Tuesday, February 15, 2011

Esther Williams

When thinking of Wonderful, Wet Women, only one name comes to mind for most classic movie fans, Esther Williams (b. 1921), America's Mermaid.  She only made 23 features, but they are mostly memorable, and she worked with some big stars.

Back in the 1970s, during a vacation in Florida, we went to Busch Gardens and saw the Florida shaped swimming pool that she used for a film.  I just picked up a set of her films at Costco, and I am fixing to have an Aqua Esther Weekend.

Her first feature was Andy Hardy's Double Life in 1942 with Mickey Rooney.  It was not an 'Aqua Musical' as her later films were known, but it did show her talent, and more roles followed.

Bathing Beauty in 1944 was her first swim on screen, co-starring with Red Skelton (1913 - 1997).  Esther only made a few films each year, from 1942 to 1955, when the wet screen seemed to wain in popularity.  After that, she was in a few dramas and TV shows, and was featured in That's Entertainment III in 1994.

Her documentaries are as entertaining as her movies.  I have probably seen "Esther Williams at Cypress Gardens" made for TV in 1960, and I would certainly like to see "The Esther Williams Aqua Spectacle" from 1956.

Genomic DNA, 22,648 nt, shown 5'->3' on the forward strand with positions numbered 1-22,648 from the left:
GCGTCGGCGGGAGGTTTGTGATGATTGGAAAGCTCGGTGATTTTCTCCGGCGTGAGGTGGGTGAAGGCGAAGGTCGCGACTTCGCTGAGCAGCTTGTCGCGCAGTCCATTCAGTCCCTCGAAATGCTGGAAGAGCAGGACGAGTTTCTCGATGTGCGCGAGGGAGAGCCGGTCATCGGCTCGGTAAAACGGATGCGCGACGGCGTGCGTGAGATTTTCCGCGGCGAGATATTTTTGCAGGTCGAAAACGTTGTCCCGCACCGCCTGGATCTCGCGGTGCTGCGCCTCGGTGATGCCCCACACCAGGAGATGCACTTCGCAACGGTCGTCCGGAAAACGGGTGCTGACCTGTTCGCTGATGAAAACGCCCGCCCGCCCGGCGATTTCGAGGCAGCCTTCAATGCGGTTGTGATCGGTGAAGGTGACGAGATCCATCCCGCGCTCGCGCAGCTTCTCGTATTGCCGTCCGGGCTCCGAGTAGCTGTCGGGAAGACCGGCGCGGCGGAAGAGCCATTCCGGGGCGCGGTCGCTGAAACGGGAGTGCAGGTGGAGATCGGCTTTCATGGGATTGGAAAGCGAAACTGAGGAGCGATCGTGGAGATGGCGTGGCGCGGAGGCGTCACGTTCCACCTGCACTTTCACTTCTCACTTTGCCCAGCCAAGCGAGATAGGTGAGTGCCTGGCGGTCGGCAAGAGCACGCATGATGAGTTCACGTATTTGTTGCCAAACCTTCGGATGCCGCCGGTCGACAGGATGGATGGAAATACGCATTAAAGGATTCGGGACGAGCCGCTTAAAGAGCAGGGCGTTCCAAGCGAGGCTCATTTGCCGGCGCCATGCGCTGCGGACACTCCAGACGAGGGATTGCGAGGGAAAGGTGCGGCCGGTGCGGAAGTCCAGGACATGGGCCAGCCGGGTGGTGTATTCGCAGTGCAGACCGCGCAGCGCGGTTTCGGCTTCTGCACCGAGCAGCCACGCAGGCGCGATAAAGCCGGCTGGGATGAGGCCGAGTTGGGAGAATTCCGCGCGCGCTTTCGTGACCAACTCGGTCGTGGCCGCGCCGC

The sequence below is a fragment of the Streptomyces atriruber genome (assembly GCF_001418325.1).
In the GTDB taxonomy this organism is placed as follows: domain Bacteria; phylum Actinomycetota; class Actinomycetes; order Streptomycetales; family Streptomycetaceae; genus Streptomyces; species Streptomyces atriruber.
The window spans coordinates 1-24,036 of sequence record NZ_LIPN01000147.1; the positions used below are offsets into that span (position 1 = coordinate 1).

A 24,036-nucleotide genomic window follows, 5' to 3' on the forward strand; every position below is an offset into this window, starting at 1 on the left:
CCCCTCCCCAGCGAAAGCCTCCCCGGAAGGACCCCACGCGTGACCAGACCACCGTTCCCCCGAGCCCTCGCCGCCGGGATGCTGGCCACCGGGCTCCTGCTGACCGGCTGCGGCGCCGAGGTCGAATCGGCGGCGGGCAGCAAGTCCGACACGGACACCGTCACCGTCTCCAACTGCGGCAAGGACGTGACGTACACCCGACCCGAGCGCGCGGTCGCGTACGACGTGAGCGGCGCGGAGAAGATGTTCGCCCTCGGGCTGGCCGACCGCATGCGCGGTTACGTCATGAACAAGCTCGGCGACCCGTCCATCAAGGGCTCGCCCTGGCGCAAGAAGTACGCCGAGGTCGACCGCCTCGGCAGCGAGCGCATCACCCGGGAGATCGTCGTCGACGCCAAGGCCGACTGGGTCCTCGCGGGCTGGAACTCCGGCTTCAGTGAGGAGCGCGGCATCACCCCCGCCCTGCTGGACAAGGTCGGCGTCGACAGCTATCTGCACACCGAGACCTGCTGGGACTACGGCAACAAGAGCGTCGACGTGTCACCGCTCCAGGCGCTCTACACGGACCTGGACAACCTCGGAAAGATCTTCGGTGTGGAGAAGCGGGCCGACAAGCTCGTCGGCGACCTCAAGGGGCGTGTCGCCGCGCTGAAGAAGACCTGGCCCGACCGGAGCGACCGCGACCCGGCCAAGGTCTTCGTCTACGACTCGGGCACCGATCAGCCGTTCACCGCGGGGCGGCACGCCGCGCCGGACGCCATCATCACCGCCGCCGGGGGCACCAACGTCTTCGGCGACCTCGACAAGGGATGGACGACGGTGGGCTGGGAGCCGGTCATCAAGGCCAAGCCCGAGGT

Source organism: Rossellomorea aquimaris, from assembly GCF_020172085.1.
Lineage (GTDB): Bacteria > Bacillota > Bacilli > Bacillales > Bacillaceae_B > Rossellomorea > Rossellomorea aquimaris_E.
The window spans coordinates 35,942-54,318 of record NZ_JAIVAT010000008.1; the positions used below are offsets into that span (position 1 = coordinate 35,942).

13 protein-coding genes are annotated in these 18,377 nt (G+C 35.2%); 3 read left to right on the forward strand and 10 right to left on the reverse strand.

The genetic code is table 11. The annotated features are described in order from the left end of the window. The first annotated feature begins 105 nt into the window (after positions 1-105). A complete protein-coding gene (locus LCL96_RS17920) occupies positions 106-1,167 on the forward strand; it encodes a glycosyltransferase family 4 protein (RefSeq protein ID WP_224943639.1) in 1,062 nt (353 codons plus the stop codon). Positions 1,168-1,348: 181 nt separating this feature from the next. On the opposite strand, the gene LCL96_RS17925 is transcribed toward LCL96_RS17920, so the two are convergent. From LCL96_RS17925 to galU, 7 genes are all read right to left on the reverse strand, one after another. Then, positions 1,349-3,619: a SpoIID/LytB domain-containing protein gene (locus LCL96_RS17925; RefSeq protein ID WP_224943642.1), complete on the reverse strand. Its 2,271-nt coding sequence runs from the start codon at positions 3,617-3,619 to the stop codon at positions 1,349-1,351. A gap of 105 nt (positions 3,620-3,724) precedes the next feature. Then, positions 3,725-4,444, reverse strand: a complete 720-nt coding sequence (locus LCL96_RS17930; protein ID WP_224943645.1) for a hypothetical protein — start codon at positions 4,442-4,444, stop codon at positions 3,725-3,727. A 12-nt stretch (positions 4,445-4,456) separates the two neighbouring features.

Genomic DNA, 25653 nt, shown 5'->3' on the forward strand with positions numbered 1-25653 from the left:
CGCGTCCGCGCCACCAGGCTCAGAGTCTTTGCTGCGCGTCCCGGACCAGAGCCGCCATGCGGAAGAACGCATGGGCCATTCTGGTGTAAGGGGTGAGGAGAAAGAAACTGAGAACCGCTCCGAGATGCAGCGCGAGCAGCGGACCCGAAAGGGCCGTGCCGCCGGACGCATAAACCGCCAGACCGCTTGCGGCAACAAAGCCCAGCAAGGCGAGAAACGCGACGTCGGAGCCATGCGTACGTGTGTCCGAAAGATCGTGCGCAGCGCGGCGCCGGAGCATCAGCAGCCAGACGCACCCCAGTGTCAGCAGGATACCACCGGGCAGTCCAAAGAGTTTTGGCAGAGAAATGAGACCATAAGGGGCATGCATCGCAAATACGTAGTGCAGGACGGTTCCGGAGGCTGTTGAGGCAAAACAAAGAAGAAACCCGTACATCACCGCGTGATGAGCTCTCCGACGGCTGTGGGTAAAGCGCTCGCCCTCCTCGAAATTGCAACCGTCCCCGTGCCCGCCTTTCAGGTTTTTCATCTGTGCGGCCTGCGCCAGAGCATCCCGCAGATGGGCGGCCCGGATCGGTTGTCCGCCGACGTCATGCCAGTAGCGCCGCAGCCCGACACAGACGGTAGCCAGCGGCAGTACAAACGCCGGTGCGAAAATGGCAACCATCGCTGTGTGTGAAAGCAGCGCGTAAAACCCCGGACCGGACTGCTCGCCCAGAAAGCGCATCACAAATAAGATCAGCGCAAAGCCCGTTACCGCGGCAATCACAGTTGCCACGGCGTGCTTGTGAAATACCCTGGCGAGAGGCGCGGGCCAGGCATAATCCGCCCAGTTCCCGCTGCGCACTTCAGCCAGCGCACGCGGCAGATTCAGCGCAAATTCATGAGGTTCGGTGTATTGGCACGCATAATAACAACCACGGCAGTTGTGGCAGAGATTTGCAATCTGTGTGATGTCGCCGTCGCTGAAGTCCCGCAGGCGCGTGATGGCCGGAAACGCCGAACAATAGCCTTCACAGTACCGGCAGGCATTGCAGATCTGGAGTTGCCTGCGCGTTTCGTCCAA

Esther was the star of her films, although she may not have had the biggest part.  In Neptune's Daughter (1949), also with Skelton, she shared the screen with Ricardo Montalban (1920 - 2009), Keenan Wynn (1916 - 1986), Xavier Cugat (1900 - 1990) and Mel Blanc (1908 - 1989).  That's a tough group to act with, but I think only Montalban could swim!  Maybe that makes the rest of the cast Bit Actors.

Williams only made two films with her long time husband, Fernando Lamas (1915 - 1982).  The first was in 1953, Dangerous When Wet.  Then, in 1963 they were both in Williams' final movie, Magic Fountain, which was filmed in Spanish for that market. 

An interesting film at the end of the Aqua Musical era was Jupiter's Darling (1955).  This was a historical/aqua musical, starring Howard Keel (1919 - 2004) as Hannibal and George Sanders (1906 - 1972) as Fabius.  My guess is that it is less than factual.  Especially the underwater ballet with statues that come to life.

Pick up some Esther Williams films and have your own Aqua Esther Weekend.  Load your hair up with Vaseline to keep it styled underwater, and stick to the Aqua Musicals.  You'll have a memorable time with the Best of Esther.  And don't forget to watch for the Bit Actors.

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